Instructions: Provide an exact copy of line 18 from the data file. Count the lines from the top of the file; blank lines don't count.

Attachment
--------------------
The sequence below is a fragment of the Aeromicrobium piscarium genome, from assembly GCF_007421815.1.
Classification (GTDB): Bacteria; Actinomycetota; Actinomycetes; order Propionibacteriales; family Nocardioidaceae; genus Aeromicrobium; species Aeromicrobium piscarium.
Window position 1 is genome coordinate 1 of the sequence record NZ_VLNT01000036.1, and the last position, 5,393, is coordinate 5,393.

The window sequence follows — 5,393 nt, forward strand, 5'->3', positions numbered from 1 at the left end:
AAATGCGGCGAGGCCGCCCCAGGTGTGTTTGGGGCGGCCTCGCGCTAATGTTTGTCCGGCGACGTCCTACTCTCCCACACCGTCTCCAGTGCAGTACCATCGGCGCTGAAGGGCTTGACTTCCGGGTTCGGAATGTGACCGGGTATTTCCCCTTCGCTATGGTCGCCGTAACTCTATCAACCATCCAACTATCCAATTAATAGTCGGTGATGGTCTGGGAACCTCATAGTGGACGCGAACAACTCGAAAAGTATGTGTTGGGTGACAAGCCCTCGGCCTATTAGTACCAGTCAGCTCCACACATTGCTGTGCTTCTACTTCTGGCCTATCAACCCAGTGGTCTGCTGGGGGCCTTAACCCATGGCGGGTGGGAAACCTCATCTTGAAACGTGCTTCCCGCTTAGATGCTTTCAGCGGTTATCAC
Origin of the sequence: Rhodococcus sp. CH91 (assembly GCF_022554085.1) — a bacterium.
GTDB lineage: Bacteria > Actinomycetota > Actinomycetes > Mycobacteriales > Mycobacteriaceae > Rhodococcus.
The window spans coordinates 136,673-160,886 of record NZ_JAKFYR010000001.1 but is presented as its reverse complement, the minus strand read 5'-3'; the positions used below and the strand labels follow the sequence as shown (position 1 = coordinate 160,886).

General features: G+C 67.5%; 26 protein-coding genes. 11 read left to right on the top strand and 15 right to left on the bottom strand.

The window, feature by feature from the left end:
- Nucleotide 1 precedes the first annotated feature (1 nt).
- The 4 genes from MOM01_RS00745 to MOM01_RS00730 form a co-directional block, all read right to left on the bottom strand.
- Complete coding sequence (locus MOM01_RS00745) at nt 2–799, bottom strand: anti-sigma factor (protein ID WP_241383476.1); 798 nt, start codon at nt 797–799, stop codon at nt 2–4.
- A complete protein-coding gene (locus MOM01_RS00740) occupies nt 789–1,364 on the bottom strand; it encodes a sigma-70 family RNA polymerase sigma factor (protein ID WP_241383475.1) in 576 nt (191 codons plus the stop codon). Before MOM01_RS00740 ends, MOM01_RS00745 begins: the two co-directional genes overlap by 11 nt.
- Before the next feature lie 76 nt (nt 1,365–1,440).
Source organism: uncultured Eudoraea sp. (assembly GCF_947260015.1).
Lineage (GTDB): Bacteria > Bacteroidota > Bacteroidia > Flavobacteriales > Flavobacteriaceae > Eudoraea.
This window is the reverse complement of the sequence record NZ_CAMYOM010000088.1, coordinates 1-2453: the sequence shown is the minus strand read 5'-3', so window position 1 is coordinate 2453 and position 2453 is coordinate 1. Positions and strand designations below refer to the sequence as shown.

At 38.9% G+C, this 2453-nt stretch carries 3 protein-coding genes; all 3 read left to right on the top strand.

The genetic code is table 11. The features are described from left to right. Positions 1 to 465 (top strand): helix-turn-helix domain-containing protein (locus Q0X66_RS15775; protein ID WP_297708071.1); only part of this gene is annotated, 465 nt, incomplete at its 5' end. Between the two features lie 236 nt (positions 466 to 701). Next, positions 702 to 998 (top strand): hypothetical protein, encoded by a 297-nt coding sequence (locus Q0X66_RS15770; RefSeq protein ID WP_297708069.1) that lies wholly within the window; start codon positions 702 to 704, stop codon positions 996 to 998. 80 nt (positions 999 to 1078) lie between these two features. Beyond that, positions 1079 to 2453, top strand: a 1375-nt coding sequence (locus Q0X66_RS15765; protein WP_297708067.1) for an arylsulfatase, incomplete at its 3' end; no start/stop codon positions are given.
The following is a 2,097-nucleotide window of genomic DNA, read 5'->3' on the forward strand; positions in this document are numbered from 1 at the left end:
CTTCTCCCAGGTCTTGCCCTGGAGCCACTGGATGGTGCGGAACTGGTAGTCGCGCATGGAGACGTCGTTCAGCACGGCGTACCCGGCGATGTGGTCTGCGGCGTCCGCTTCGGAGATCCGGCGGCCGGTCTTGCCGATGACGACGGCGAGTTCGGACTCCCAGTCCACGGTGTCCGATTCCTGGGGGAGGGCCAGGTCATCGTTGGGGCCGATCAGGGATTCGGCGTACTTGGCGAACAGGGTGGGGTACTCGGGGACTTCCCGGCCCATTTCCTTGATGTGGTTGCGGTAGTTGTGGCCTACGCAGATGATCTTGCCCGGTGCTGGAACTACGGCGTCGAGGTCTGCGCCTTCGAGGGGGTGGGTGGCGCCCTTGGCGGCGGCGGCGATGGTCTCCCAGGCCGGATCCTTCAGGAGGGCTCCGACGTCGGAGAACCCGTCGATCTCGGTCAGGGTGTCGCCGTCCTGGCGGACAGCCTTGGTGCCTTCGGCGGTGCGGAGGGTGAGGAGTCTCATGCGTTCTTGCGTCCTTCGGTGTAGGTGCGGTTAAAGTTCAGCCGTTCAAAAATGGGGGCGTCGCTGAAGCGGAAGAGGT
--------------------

This window is the reverse complement of the sequence record NZ_CAMYOM010000088.1, coordinates 1-2453: the sequence shown is the minus strand read 5'-3', so window position 1 is coordinate 2453 and position 2453 is coordinate 1. Positions and strand designations below refer to the sequence as shown.